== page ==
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On an unseasonably chilly November afternoon, a group of Utah tourists huddled around a picnic table and in nearby Adirondack chairs waiting for a train to take them back to the Nevada State Railroad Museum. They’d just ridden four miles from there on rail bikes, open-air steel vehicles that look like a cross between a pedal boat and a dune buggy, with tour company Rail Explorers. 

“My brother, my dad, my grandfather — all railroaders,” said Kris Hood, gesturing toward Richard Wade, the brother in question. “They were just surfing last night, and he saw it on YouTube. … So I said, ‘Let’s stay an extra day, and go play!’ So, we did.”

The group unanimously agreed that the ride was worth the $150 ticket for their four-seater, or quad. The leisurely downhill ride, they said, allowed them to take in the scenery between the River Mountains and Highway 93 at their own pace. (A two-seater tandem is $85, individuals ride for $45, and there’s a 15 percent locals discount.)

“I loved it,” Wade said. “I didn’t like the jointed rail, and there’s no springs underneath the cars, but it was fun.” Jointed rail, the retired Union Pacific and Southern Pacific conductor explained, is what makes the cars — or bikes, in this case — “go clickety-clack.”

Rail Explorers has been operating the Boulder City tours since the spring of 2018, but recently extended them to year-round. The company started in Narragansett Bay, Rhode Island, and also has a tour in the Catskills, New York, using defunct rail lines to create an accessible, eco-friendly recreational business. 

Local Division Manager Leslie Roszyk-Stephenson recalled Rail Explorer’s genesis: “So, our founder (Mary Joy Lu), she was watching K-pop, a Korean soap opera, and there was a maybe two-minute segment where she saw that they were out on these bikes, and she kind of hit her husband (Alex Catchpoole), like, ‘We gotta do this!’ So within three months, she went to Korea, and she was talking to the builders about how they design it and what they were doing, and so then she brought them out here. … They were originally going to start it in Australia, where they were living, but we had more access in America.”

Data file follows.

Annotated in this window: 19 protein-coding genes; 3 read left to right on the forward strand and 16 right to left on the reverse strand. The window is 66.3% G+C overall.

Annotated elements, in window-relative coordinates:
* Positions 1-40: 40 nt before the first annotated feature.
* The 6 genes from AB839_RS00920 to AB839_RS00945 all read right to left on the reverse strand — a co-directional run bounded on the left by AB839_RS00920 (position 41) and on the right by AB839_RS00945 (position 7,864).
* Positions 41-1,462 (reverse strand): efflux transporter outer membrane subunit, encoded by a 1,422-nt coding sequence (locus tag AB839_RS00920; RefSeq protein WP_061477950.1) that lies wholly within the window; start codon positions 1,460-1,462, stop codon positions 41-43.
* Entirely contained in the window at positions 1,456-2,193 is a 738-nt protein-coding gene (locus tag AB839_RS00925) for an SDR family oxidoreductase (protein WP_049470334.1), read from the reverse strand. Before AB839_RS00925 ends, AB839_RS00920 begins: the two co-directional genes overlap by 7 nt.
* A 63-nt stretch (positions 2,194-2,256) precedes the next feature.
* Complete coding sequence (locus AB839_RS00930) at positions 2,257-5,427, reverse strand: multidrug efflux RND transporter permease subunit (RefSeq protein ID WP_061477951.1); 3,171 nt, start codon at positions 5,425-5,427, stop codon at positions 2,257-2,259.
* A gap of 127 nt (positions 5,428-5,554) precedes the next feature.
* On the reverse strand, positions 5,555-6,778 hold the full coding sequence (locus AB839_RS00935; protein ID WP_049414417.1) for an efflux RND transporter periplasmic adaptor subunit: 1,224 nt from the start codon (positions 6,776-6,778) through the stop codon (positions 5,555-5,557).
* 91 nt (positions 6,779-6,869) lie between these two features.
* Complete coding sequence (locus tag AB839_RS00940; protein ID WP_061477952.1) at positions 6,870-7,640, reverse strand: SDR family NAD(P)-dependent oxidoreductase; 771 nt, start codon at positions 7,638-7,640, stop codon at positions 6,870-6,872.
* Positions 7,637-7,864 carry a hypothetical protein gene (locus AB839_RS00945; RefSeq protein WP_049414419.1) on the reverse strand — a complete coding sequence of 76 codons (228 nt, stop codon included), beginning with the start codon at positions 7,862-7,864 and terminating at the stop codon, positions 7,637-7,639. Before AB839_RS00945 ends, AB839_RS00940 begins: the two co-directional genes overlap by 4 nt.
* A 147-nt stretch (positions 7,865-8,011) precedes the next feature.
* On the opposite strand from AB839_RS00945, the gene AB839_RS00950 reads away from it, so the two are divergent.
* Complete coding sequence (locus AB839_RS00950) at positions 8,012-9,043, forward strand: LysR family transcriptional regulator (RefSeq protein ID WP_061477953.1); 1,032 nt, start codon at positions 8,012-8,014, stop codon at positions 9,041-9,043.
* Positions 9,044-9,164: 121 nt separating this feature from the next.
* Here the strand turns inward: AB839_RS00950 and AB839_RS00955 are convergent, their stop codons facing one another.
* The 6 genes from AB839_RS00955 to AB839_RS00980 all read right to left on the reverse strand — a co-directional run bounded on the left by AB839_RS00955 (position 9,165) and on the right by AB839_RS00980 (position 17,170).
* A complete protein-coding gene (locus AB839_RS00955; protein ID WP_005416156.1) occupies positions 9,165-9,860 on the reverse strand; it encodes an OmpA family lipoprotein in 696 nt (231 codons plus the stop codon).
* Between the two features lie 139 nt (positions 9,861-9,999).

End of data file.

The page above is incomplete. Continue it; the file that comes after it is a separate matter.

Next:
Roszyk-Stephenson stressed the safety of the company’s bike design by pointing out that a quad weighs 850 pounds and a tandem, 500. “So, I mean, they’re very, very sturdy,” she said.

Nevada State Railroad Museum Director Randy Hees said safety was one reason he was skeptical of Rail Explorers’ proposition at first, but after nine months of negotiations and trying the rail bikes himself, he was convinced. And it’s been a good partnership for the historic site. Rail Explorers tours depart just steps from the museum, and participants are returned to their starting point on one of its historic trains.

“It meets several of our objectives,” Hees said. “It’s part of the (Boulder City) community, it facilitates tourism, it raises the level of activity around the museum, and it gives us a good view of the track for daily inspections.”

The 17-mile railway was built in 1928 as part of the Boulder Dam construction project. Union Pacific donated a section of it to the state in 1985; the museum opened and public rides began in the early 2000s with the first Santa Train, which still runs Saturdays and Sundays through December.

“You can come out, you can work your way up from a car attendant, which is basically like a flight attendant, up to an engineer, which is the top,” said John Georgi, describing his volunteer experience with the Friends of the Nevada Southern Railway. Georgi learned of the group through the model train community and was the train conductor the day of Hood and Wade’s tour.

Rail Explorers does sunset tours and lantern rides in addition to daytime tours, for those who want a more romantic experience. Roszyk-Stephenson said she’s exploring options like marshmallow roasting and hot chocolate at the turnaround point for winter. As it stands now, one should bring her own blanket and thermos of hot beverage.

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